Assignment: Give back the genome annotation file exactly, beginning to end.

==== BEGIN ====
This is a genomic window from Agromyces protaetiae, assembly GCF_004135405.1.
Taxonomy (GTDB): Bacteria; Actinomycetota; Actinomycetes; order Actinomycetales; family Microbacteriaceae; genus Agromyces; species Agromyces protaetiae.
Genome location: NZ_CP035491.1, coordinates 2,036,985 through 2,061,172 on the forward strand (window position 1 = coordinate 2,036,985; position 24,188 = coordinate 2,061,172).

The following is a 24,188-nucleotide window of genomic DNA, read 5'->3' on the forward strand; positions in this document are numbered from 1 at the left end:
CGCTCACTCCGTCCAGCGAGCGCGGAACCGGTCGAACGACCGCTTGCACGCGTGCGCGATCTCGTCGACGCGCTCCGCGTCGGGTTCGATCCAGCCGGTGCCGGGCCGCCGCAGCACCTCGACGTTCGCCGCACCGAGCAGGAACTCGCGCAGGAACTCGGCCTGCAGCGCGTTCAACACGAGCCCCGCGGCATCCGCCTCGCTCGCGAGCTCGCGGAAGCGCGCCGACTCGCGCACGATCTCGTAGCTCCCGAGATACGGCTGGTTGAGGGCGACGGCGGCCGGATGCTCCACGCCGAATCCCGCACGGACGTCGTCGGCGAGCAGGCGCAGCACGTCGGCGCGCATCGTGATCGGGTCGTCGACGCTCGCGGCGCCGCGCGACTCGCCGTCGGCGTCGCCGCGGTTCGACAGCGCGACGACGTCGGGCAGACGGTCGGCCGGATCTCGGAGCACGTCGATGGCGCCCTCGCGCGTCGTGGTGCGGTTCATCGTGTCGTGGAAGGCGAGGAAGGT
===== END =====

This is a genomic window from Agromyces protaetiae, assembly GCF_004135405.1.
Taxonomy (GTDB): Bacteria; Actinomycetota; Actinomycetes; order Actinomycetales; family Microbacteriaceae; genus Agromyces; species Agromyces protaetiae.
Genome location: NZ_CP035491.1, coordinates 2,036,985 through 2,061,172 on the forward strand (window position 1 = coordinate 2,036,985; position 24,188 = coordinate 2,061,172).

The following is a 24,188-nucleotide window of genomic DNA, read 5'->3' on the forward strand; positions in this document are numbered from 1 at the left end:
CGCTCACTCCGTCCAGCGAGCGCGGAACCGGTCGAACGACCGCTTGCACGCGTGCGCGATCTCGTCGACGCGCTCCGCGTCGGGTTCGATCCAGCCGGTGCCGGGCCGCCGCAGCACCTCGACGTTCGCCGCACCGAGCAGGAACTCGCGCAGGAACTCGGCCTGCAGCGCGTTCAACACGAGCCCCGCGGCATCCGCCTCGCTCGCGAGCTCGCGGAAGCGCGCCGACTCGCGCACGATCTCGTAGCTCCCGAGATACGGCTGGTTGAGGGCGACGGCGGCCGGATGCTCCACGCCGAATCCCGCACGGACGTCGTCGGCGAGCAGGCGCAGCACGTCGGCGCGCATCGTGATCGGGTCGTCGACGCTCGCGGCGCCGCGCGACTCGCCGTCGGCGTCGCCGCGGTTCGACAGCGCGACGACGTCGGGCAGACGGTCGGCCGGATCTCGGAGCACGTCGATGGCGCCCTCGCGCGTCGTGGTGCGGTTCATCGTGTCGTGGAAGGCGAGGAAGGT